The “Star-Spangled Banner” is a staple of pregame sports festivities across the country, but at Indiana’s Goshen College the national anthem hasn’t been so proudly hailed.
On Tuesday, however, the 1,000-student Mennonite school - responding to criticism over the anthem’s omission at sporting events - decided for the first time since 1957 to play the song before baseball and softball games.
The problem, before Tuesday, was that the song is about war and asserts a staunch allegiance to country – both troubling to the historically peaceful Mennonites who frown on putting anything before their relationship with God.
“At Goshen College, our entire learning process is framed by a commitment to address complex problems, no matter the discipline, and to do so with academic rigor and civility,” college President Jim Brenneman said in a statement. “Playing the national anthem or not before our games is one such complex issue for us.”
According to a November 2008 article on Mennonite.org, the college received hundreds of calls and e-mails after a conservative talk show host criticized the school’s policy.
Brenneman said school administrators changed their mind after considering the college’s student body, which has a variety of opinions on the issue – ranging from none at all, to pacifist views, to “students whose relatives served in the military and who are proud to fly the U.S. flag in honor of their service.”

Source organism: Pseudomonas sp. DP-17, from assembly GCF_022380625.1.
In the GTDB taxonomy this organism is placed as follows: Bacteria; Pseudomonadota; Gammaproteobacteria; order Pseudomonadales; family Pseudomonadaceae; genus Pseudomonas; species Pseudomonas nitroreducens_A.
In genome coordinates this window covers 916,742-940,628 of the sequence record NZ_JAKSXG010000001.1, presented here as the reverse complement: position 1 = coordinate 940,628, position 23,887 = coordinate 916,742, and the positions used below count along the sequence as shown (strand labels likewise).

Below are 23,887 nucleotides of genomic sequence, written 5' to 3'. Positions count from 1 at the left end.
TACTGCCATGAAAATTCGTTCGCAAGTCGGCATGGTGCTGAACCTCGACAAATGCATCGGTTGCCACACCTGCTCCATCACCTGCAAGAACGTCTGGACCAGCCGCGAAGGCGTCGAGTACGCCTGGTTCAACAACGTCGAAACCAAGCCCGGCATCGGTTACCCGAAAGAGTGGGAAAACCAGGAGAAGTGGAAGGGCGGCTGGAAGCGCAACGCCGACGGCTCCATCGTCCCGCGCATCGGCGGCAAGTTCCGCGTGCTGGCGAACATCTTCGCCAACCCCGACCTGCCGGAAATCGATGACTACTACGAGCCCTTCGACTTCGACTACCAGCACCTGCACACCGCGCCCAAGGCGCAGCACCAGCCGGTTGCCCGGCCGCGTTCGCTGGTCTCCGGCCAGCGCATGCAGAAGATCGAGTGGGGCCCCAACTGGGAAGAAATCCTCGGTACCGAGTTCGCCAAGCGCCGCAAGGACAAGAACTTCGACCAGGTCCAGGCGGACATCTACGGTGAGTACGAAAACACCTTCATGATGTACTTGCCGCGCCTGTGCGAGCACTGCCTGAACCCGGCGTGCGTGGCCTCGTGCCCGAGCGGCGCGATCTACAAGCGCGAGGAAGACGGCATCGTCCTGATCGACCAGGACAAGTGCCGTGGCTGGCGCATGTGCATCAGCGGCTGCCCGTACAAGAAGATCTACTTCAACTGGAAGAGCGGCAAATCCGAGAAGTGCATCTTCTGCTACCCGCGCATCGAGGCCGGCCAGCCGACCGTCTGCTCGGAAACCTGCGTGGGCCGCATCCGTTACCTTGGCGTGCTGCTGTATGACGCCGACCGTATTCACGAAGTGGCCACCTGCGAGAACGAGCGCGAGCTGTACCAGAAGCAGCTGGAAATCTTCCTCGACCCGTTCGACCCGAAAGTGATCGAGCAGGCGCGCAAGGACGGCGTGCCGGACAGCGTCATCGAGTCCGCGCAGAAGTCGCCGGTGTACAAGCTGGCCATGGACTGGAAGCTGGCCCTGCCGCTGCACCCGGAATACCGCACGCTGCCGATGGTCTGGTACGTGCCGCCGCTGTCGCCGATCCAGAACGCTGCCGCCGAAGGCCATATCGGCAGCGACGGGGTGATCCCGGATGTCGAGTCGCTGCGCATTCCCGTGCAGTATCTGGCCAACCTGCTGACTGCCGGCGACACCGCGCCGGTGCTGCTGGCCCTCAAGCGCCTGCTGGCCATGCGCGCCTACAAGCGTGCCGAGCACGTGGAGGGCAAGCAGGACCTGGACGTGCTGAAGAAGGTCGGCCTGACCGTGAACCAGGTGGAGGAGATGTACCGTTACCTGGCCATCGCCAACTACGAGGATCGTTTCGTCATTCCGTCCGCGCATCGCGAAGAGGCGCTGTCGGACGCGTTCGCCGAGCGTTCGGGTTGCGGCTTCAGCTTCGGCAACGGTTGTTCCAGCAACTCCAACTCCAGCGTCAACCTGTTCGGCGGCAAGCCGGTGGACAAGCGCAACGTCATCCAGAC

"The freedom that the flag has given us allows us to be here. It allows us to do these kinds of things and to be at this school. It allows us to do what we can do here in the country," Taylor TenHarmsel, a junior who came to Tuesday's baseball game painted in red, white and blue, told CNN affiliate WSBT.
The school also had to consider that its student body includes students from several Christian denominations, not just Mennonites. (See a variety of opinions, facebook groups and editorials on the issue on the college's site)
Before Goshen’s doubleheader baseball game with Siena Heights University and later in the afternoon, prior to the softball doubleheader against St. Joseph’s College, the university played the anthem – sans words - for the first time since its inception in 1894 (intercollegiate sports began at Goshen 53 years ago).
St. Francis of Assisi’s peace prayer was read following the instrumental version of the anthem.
Mennonite Church USA, which boasts 109,000 members in 44 states, has no official prohibition on the playing the song. Some Mennonite schools play it; others do not.
The Indianapolis Star reported that most of the 100 fans in the stands stood for the anthem and about a dozen remained seated. Students with a group calling itself the Jesus Radicals wore black and painted crosses on their foreheads. They told the newspaper they were “mourning.”
Jesusradicals.com, which claims to explore the connections between anarchism and Christianity, called the move an “act of cowardice,” likening the anthem to a golden calf - a biblical reference to a false idol.
The school’s president contends, though, that it is important to consider diverging viewpoints.
“Students, faculty/staff, alumni and others have come to today's games with different opinions, different faith understandings and different convictions,” Brenneman wrote. “And I thank God for that, because I believe at the heart of making peace in this country — and in the world — is our ability to listen to each other and respect each other’s views.”